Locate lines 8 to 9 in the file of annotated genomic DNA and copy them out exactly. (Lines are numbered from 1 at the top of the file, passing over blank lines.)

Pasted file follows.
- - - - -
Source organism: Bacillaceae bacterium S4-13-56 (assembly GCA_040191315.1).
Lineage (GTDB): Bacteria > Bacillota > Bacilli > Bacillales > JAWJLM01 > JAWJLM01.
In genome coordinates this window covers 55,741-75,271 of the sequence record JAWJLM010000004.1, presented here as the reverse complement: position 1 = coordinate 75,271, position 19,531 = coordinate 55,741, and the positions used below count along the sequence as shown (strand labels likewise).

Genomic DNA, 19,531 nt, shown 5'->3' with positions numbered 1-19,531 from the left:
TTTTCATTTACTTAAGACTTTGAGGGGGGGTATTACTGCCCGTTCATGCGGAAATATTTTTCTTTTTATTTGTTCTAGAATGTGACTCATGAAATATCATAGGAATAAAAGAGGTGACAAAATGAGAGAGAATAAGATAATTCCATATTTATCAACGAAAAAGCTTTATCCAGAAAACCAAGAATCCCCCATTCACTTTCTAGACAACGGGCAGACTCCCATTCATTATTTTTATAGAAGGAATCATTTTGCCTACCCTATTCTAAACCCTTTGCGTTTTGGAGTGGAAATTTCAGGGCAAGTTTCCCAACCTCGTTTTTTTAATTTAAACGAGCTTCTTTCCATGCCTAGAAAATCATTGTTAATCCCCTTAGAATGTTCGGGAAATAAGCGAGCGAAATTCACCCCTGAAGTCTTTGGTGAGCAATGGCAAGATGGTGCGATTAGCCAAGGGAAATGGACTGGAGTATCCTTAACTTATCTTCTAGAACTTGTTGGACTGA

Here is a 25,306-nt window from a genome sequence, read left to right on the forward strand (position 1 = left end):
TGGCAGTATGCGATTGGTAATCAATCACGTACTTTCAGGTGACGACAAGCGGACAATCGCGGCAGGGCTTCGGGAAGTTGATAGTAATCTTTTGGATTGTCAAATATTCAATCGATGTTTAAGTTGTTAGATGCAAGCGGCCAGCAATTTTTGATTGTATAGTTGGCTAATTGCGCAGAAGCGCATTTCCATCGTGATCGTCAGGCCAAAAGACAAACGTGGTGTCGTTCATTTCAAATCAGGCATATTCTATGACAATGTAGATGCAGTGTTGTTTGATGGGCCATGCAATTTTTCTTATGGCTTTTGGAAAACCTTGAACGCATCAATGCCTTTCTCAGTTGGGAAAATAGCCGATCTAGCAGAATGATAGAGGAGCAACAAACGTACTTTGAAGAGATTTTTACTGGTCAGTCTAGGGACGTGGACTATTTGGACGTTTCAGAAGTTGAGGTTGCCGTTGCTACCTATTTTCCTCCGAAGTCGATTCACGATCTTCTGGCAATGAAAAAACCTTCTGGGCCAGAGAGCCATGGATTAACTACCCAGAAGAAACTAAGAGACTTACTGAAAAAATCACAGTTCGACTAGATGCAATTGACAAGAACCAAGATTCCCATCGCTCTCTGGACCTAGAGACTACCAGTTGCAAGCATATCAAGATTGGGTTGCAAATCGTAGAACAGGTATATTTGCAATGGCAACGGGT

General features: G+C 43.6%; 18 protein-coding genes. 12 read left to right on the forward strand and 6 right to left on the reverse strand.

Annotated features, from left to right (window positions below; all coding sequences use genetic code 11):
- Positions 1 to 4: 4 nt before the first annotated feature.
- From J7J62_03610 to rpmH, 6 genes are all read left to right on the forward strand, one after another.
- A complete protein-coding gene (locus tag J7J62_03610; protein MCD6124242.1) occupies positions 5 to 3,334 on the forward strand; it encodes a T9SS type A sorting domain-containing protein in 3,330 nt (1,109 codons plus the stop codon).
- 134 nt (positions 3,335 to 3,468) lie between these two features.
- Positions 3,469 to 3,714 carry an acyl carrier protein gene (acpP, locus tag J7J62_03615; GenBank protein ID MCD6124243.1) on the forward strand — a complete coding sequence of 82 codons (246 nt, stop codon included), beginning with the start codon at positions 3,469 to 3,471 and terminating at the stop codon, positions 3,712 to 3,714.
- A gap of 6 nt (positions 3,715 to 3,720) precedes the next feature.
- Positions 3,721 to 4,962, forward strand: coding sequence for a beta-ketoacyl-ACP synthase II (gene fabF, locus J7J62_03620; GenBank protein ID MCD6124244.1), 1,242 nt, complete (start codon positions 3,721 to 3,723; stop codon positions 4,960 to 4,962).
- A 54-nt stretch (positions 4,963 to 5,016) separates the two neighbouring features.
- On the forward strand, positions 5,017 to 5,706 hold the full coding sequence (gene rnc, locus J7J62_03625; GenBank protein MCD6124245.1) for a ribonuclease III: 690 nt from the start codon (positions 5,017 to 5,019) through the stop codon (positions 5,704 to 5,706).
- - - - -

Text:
General features: G+C 43.6%; 18 protein-coding genes. 12 read left to right on the forward strand and 6 right to left on the reverse strand.

Annotated features, from left to right (window positions below; all coding sequences use genetic code 11):